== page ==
What Trump Doesn’t Understand About the Suburbs
The president’s idea that suburbia is characterized by homogeneity and monotony erases recent demographic history.
President Donald Trump is rarely subtle with his racist dog-whistling, and his latest appeal to suburban voters is no different. On Wednesday, Trump tweeted, “I am happy to inform all of the people living their Suburban Lifestyle Dream that you will no longer be bothered or financially hurt by having low income housing built in your neighborhood.” He continued, “Your housing prices will go up based on the market, and crime will go down. I have rescinded the Obama-Biden AFFH Rule. Enjoy!” Trump was referring to an Obama-era law regarding the Affirmatively Furthering Fair Housing provision, which seeks to reduce racial segregation in the suburbs.
This declaration follows a tweet last week in which Trump shared a New York Post op-ed by the former New York lieutenant governor Betsy McCaughey, arguing that presidential challenger Joe Biden’s proposed housing policies threaten the “value of their new home, the size of their property tax bill and the character of the town they now call home.” Trump proclaimed, “The Suburban Housewives of America must read this article. Biden will destroy your neighborhood and your American Dream. I will preserve it, and make it even better!”
The political play here is not hard to decipher. Trump feels he needs to portray “the suburbs” as under an imminent threat to provoke racist fears among white voters. That threat, he implies, would come about from the diversification of neighborhoods encouraged by the Fair Housing Act, the provisions of which Biden has pledged to expand. And by couching the issue in terms of “the Suburban Lifestyle Dream,” Trump plays into a caricature of an idealized homogenous past, a white-bread Leave It to Beaver image of 1950s suburbia. That image was always a lie, but it is instructive to see how the very words suburb and suburban have served historically as a kind of palette for painting racial, ethnic, and economic divisions on the American landscape.
Ironically enough, the original “suburbs” were seen as dens of iniquity, not the placid avatars of decency as in the Trumpian imagination. The word suburb goes back to medieval times, when it developed a highly pejorative connotation to refer to areas outside the walls of London or other cities, where unseemly institutions—gambling holes, bordellos, slaughterhouses, and the like—were relegated. As the Oxford English Dictionary puts it, the words suburb and suburban early on were associated with “immoral or licentious practices.” In the 17th century, expressions such as suburb lechery and suburb sinner (meaning a prostitute) were common.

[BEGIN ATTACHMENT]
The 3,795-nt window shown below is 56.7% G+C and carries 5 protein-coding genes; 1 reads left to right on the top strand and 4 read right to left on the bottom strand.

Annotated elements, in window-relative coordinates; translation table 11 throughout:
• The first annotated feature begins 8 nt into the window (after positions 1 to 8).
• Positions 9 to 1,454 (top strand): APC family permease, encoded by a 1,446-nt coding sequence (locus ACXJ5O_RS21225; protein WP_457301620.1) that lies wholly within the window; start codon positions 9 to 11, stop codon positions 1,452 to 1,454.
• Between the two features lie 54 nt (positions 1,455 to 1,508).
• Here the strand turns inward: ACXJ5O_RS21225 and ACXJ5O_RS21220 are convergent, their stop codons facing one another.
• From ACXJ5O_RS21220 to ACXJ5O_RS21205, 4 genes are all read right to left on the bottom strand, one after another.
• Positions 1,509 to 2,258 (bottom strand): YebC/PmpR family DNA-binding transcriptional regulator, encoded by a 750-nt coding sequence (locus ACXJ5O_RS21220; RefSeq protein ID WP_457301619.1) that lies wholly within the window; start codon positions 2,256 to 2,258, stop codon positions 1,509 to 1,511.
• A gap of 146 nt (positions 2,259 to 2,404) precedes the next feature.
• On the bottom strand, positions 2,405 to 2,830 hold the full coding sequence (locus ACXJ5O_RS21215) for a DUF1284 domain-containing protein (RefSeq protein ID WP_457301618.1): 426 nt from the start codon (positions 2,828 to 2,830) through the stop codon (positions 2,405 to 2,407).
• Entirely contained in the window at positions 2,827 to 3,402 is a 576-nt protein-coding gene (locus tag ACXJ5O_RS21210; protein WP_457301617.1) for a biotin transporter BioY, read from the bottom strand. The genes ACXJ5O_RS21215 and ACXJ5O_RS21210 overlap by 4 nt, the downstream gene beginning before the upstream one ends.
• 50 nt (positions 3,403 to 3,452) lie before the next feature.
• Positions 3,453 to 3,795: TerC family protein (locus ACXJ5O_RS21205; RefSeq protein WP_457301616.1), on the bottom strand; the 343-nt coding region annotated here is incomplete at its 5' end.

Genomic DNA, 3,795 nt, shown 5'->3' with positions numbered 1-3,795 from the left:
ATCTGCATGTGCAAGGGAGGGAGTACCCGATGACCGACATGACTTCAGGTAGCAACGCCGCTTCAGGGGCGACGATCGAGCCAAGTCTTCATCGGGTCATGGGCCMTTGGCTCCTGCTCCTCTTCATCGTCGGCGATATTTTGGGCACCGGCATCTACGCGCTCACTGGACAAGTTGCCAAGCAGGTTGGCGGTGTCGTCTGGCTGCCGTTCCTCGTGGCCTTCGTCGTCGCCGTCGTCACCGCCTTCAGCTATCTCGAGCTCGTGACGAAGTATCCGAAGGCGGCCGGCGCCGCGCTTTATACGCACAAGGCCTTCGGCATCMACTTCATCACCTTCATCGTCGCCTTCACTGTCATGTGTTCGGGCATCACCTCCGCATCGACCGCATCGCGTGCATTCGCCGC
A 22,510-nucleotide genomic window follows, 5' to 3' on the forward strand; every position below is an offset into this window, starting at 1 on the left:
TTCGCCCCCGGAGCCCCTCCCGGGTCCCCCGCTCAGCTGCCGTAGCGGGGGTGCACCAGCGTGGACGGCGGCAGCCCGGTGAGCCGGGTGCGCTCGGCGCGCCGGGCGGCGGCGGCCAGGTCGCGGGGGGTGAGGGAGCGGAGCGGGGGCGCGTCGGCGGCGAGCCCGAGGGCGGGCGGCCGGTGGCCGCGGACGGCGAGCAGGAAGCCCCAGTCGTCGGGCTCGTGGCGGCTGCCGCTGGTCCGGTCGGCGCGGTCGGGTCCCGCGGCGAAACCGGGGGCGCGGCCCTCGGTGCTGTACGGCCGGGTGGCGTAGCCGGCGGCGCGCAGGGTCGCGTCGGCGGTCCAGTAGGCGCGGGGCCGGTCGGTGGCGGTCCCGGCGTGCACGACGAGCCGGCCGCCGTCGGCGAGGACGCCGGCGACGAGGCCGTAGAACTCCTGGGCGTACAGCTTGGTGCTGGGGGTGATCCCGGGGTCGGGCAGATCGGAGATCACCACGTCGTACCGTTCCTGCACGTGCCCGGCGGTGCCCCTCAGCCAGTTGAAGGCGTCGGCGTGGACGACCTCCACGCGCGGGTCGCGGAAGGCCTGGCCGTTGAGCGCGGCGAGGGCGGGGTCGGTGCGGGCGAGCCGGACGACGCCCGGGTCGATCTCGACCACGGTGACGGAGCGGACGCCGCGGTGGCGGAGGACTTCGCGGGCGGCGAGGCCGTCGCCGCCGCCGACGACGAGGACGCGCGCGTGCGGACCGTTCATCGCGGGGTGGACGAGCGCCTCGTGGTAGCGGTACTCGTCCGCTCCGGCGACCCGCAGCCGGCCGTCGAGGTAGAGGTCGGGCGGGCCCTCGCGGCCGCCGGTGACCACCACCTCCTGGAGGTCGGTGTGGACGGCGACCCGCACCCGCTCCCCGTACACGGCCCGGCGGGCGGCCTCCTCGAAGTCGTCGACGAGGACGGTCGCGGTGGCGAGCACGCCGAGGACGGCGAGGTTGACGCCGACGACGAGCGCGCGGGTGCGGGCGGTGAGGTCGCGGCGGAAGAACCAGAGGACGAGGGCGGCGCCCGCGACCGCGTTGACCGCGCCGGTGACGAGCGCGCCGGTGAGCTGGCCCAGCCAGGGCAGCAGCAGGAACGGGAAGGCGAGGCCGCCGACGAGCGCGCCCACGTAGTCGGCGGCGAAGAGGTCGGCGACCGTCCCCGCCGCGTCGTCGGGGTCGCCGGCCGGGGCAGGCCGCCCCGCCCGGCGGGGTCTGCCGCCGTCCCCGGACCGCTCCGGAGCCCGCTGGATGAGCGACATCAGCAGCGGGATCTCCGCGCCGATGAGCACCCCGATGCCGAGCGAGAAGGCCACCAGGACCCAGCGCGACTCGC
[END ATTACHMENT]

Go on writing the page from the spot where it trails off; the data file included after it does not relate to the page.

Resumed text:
For Londoners, the “suburbs” didn’t start becoming more reputable until the early 19th century, when upwardly mobile city dwellers began to move to houses in the surrounding semirural regions. With the arrival of these social strivers, suburb and suburban began developing new associations of respectability, though that respectability was often portrayed as close-minded and complacent.
The view of suburbia as characterized by homogeneity and monotony became even more pronounced in the United States after World War II. As Ian Bogost recently observed in The Atlantic, the scorn toward suburbia was illustrated throughout popular culture, as in the 1962 Malvina Reynolds song “Little Boxes,” about the cookie-cutter nature of suburban housing developments: “Little boxes on the hillside / Little boxes made of ticky-tacky / Little boxes on the hillside / Little boxes all the same.” (The song was repopularized in the late 2000s as the theme music for Weeds, the TV series about a white suburban mom selling pot.)
The homogeneous appearance of the American suburbs stood in stark contrast to the diverse cityscapes and their significant populations of people of color. The “white flight” phenomenon that populated the suburbs encouraged a view of them as a kind of refuge from the big, bad cities. But as the journalist Eugene Scott recently argued in The Washington Post, whatever racial and ethnic homogeneity the suburbs may have had in the past has been decidedly transformed. And the economic picture is shifting too, as suburban regions become home to more and more low-income residents.
For Trump’s dog-whistling to work, however, all of this complex demographic history must be erased in favor of a simplistic view of “the suburbs” as a safe harbor from whatever chaos is imagined to be filling city streets these days, as protests against police brutality continue. It is a worldview predicated on the bluntest kind of “There goes the neighborhood” perspective on the racial diversification of suburban communities. That diversification becomes Trumpified into an existential threat to “your neighborhood and your American Dream,” and anxious white voters are the obvious addressees of this message.
But Trump’s racist rhetoric is a mismatch for our current political situation, since polls show that suburbanites have not been supportive of the administration’s handling of the Black Lives Matter protests and race relations in general. In Portland, Oregon, images of the “Wall of Moms” facing down tear gas complicate any tidy racial dichotomization of the type Trump seeks to promulgate. And on Election Day, the reality of those living “the Suburban Lifestyle Dream” may put an end to Trump’s “suburban” fiction.